The spiralling Sun Room inside the Nagi Museum of Contemporary Art, designed by architectural duo Arakawa Shusaku and Madeline Gins
Synthetic Aesthetics: Investigating Synthetic Biology's Designs on Nature
By Alexandra Daisy Ginsberg, Jane Calvert, Pablo Schyfter, Alistair Elfick and Drew Endy
Far from an ivory tower text, Synthetic Aesthetics is a true collaboration between scientists, designers and thinkers who cross borders and disciplines to test the limits of biology in the digital world. Can bacteria be programmed to alert you when you're ill? Will we one day devise a synthetic organism that can suck up pollution in the wild? Is it possible to decentralise the petrochemical industry and distribute production and power? How long until machines take on lives of their own? Sooner than most of us imagine, it seems. By joining forces, the authors are able to bring disparate theories into the world, closer to life and into language even the laymen can understand.
From the book: 'Carbon Monoxide Sensing Lung Tumour' from the 'The Synthetic Kingdom', by Alexandra Daisy Ginsberg, 2009. Photography: Carole Suety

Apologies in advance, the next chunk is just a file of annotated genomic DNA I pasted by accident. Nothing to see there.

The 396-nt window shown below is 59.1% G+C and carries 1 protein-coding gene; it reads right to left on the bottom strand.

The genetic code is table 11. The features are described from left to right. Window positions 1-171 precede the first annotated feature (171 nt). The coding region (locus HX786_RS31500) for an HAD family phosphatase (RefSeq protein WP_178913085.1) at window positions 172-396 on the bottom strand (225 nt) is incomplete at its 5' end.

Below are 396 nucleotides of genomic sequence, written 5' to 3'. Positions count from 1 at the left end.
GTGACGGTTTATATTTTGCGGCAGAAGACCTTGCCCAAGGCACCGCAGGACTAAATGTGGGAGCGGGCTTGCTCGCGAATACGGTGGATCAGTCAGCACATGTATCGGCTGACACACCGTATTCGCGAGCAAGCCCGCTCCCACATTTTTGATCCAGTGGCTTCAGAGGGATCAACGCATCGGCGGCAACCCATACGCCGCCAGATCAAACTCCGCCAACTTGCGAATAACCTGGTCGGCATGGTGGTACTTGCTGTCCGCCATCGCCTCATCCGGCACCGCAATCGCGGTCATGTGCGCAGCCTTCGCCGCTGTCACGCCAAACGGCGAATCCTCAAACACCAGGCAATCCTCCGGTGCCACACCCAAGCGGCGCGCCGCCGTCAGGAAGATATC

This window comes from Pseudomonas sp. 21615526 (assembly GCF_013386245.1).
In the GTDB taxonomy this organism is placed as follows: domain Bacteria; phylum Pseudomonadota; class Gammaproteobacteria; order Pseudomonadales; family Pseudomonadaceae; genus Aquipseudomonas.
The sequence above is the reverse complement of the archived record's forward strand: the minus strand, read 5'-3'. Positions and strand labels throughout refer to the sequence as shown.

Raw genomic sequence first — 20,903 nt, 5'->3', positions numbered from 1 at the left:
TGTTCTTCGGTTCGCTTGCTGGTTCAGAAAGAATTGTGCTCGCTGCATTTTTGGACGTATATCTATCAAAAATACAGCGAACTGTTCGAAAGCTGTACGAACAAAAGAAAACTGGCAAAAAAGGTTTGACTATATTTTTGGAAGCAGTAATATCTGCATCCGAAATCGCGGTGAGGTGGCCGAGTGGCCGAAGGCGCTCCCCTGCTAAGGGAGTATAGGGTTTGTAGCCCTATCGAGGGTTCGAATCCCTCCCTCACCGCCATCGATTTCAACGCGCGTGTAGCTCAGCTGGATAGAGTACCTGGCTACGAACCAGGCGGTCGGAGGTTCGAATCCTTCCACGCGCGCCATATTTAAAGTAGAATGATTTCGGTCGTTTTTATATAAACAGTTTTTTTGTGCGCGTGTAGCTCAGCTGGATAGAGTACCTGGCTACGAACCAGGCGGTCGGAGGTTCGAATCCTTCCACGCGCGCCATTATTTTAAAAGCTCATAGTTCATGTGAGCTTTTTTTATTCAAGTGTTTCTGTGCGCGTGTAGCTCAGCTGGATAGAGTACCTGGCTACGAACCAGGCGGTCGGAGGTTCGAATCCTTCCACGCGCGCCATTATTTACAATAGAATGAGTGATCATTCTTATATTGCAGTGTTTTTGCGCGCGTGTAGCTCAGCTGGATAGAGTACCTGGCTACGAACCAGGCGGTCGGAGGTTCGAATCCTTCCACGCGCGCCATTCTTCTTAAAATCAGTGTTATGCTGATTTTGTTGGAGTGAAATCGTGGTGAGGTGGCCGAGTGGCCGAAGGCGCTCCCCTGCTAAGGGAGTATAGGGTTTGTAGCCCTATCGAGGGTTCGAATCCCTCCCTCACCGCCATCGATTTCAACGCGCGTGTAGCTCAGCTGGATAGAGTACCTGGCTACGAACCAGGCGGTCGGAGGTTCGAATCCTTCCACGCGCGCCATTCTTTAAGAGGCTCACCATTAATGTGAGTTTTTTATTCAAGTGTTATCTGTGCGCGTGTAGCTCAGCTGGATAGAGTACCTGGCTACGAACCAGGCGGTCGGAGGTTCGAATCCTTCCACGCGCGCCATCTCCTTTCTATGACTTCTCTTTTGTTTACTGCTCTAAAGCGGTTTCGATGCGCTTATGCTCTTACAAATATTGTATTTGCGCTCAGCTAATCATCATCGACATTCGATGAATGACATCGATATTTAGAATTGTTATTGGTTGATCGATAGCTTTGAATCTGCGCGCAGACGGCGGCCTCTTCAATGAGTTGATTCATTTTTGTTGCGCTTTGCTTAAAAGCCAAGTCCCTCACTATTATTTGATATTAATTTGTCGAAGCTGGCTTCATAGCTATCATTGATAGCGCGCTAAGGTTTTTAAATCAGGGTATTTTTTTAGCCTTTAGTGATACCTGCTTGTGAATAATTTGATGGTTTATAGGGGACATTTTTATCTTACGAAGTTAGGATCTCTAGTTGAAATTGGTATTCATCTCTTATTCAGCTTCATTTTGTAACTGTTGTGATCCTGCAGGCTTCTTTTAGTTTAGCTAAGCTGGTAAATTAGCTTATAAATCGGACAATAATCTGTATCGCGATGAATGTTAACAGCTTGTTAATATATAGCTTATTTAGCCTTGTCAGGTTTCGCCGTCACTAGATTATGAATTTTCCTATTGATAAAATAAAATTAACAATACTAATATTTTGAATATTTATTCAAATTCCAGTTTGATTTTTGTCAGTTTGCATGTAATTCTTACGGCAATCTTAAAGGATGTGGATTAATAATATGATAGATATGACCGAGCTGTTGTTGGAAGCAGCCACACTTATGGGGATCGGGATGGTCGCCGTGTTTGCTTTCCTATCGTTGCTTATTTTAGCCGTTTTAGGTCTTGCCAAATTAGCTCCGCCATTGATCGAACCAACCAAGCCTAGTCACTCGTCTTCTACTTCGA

A colony of the filamentous cyanobacterium oscillatoria. Photography: Hideo Iwasaki
Landmarks: The Modern House in Denmark
By Michael Sheridan
In the 1950s and 1960s, the reputation of Danish architects far exceeded the economic and political influence of their mother country. These men and women became renowned at home and internationally for groundbreaking Modernist public buildings, designed with a unique concern for craftsmanship and truth to materials. This book explores the more intimate side to the movement, looking closely at 14 landmark homes constructed in the mid 20th century. New colour photography gives intimate interior and exterior views of each featured house, many of which are still in use today.